NSW Libs urge payroll tax action

4 minute read

The state opposition is calling on Labor to move faster on payroll tax reforms for GPs, as budget night looms. 

NSW opposition leaders have bemoaned the state government’s “dithering” on payroll tax in the face of progress in SA and Victoria. 

Despite word from the RACGP that there had been a breakthrough in negotiations with NSW Labor in late May, no official update has been released yet.  

Some sort of concession is coming, but it’s not clear what it will be.  

An announcement is expected within the month – if not this week, potentially with the state budget on Tuesday 18 June.  

Practices still have three months of amnesty left, during which time there is a stay on payroll tax audits on medical centres and a pause on interest and penalty tax on outstanding payroll tax bills.  

NSW is an outlier in this regard, as the only jurisdiction where the government has signalled an interest in pursuing payroll tax on GP clinics but has not agreed to a no-retrospectivity clause.  

This leaves practices in the state vulnerable to tax bills that go back up to five years.  

Speaking outside a Darlinghurst GP practice today, opposition leader Mark Speakman urged NSW Labor to not only wipe retrospectivity but also extend the amnesty by another year.  

“Instead of working with GPs to solve this problem, the government is rubbing its hands hoping to find more revenue,” Mr Speakman said.  

“Victoria and Queensland have Labor governments, and Victoria and Queensland have dealt with the problem – so why hasn’t New South Wales?”  

He said the current government had “fumbled the finances” and would likely be looking to increase revenue in the upcoming budget.  

“There needs to be a proper exemption – we’re saying there should be an amnesty until June 2025 so that GPs can look at any possible restructuring,” said Mr Speakman.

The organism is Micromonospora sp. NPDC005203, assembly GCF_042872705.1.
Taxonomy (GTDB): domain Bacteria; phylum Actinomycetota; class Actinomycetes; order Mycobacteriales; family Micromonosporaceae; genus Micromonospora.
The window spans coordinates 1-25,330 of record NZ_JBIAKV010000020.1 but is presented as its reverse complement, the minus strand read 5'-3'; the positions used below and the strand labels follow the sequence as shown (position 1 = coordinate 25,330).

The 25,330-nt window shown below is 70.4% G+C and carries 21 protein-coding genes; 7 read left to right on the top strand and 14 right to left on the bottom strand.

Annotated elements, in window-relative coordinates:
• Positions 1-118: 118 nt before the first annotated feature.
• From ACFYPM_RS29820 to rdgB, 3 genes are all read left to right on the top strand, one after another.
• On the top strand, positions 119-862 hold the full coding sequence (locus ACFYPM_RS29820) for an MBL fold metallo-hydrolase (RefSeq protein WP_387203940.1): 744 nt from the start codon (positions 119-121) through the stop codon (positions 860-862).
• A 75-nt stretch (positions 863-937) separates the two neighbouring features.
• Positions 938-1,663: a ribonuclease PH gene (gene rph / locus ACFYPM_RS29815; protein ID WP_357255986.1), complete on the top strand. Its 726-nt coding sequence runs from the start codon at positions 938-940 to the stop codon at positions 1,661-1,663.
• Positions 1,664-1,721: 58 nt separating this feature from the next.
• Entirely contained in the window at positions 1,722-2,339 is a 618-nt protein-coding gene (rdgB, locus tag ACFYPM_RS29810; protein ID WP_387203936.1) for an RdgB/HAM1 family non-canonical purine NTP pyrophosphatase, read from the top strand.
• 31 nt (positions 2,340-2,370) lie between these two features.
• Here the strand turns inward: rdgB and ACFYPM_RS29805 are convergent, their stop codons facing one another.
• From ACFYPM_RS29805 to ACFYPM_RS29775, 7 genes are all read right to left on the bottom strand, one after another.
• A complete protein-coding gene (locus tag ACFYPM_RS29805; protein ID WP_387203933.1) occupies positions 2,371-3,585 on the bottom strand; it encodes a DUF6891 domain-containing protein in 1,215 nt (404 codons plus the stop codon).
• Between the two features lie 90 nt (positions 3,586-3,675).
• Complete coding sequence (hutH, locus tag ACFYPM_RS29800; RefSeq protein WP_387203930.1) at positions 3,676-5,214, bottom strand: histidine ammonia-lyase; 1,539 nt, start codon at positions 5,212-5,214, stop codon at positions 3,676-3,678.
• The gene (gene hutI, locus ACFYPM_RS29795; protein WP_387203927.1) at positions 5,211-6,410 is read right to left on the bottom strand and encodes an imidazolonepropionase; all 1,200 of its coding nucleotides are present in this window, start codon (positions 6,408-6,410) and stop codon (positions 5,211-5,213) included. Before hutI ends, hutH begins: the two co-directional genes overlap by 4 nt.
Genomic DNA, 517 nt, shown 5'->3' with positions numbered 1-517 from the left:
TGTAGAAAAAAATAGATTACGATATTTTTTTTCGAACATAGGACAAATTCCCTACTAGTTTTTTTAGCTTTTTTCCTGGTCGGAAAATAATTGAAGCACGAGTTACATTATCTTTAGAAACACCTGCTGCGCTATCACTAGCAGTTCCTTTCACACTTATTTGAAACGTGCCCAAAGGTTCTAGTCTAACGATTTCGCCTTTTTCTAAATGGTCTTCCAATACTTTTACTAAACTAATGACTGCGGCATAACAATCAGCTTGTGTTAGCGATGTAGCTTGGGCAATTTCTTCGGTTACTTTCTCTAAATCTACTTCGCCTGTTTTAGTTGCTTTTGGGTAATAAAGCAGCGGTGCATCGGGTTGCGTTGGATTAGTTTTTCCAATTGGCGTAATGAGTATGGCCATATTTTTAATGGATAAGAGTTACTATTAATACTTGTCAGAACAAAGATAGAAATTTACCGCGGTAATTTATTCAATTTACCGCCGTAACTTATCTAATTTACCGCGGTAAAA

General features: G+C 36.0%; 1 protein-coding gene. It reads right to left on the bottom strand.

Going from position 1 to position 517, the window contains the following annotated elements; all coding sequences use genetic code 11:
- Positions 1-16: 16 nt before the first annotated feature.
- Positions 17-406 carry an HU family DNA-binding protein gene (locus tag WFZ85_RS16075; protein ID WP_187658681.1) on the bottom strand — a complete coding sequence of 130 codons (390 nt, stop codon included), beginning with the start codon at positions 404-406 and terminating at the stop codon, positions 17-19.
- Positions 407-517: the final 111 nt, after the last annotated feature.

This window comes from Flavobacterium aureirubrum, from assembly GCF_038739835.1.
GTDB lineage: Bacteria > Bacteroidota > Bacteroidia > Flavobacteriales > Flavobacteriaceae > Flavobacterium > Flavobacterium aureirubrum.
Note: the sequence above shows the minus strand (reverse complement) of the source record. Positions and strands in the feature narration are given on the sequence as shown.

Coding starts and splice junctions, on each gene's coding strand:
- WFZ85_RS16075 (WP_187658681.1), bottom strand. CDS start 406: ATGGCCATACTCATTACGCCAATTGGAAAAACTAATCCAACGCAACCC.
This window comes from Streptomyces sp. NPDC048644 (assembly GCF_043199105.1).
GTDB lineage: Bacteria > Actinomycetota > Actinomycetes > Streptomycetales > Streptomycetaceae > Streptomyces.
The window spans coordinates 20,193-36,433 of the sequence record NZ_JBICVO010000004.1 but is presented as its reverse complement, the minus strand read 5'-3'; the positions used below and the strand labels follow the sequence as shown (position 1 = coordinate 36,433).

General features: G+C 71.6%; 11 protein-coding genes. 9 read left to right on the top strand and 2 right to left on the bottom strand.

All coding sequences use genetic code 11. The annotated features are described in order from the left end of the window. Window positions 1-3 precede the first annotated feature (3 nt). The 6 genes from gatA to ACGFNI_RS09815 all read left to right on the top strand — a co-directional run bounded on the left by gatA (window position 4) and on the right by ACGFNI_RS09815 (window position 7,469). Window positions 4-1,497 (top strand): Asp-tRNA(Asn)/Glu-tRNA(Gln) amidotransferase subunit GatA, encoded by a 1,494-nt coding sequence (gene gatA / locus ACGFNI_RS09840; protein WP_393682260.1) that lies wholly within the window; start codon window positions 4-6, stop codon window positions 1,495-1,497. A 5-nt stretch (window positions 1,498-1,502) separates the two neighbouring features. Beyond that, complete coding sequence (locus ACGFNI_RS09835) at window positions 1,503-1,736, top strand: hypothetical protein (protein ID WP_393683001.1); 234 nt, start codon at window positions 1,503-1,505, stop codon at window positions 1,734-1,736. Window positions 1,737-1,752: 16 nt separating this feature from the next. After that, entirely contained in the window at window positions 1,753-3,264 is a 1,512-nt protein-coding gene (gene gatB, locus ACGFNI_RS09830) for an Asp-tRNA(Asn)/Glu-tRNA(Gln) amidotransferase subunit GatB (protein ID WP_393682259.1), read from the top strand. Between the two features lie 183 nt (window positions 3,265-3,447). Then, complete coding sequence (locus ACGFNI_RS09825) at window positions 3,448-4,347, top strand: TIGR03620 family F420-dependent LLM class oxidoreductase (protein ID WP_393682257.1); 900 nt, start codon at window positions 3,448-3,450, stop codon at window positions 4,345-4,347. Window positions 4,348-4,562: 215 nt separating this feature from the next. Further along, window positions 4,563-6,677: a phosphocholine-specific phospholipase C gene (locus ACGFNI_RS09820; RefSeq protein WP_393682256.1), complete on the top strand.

“But if it looks like the transaction or the administration costs of any restructuring is so great that there will still be an extra cost on patients, the government needs to be looking at an appropriate exemption going forward.” 

Mr Speakman was also questioned on why the previous Liberal government – which held office from 2011 to 2023 – had not done anything to prevent the issue in the first place. 

“[The case law] was only resolved by the Court of Appeals in March 2023, so really it’s only been a clear issue since the cusp of the last election,” he said.  

“But what we’ve seen now is, as a result of this Court of Appeals decision, the government … have bungled the finances so badly that they now want to impose a tax on sick patients.” 

While technically true, Queensland’s state revenue office had already put out a public ruling and announced an amnesty by that time. Queensland’s treasurer had even reportedly been in contact with his NSW counterpart about GPs and payroll tax amnesty in early March 2023.  

Ochre Health co-founder Dr Hamish Meldrum said general practices do not have the ability to absorb payroll tax and were particularly concerned about the prospect of receiving a retrospective tax bill.  

“We’ve surveyed patients and 4% said that if [GP] fees were to increase, they would prefer to present to emergency departments,” he said. 

“That … means a million patients extra in our emergency departments – that’s an enormous burden and enormous cost.  

“The [revenue generated by] payroll tax will not actually offset that cost.”  

Dr Meldrum said it was not too late for the NSW government to follow the lead of Tasmania, the Northern Territory and Western Australia by electing to effectively ignore payroll tax for general practices.  

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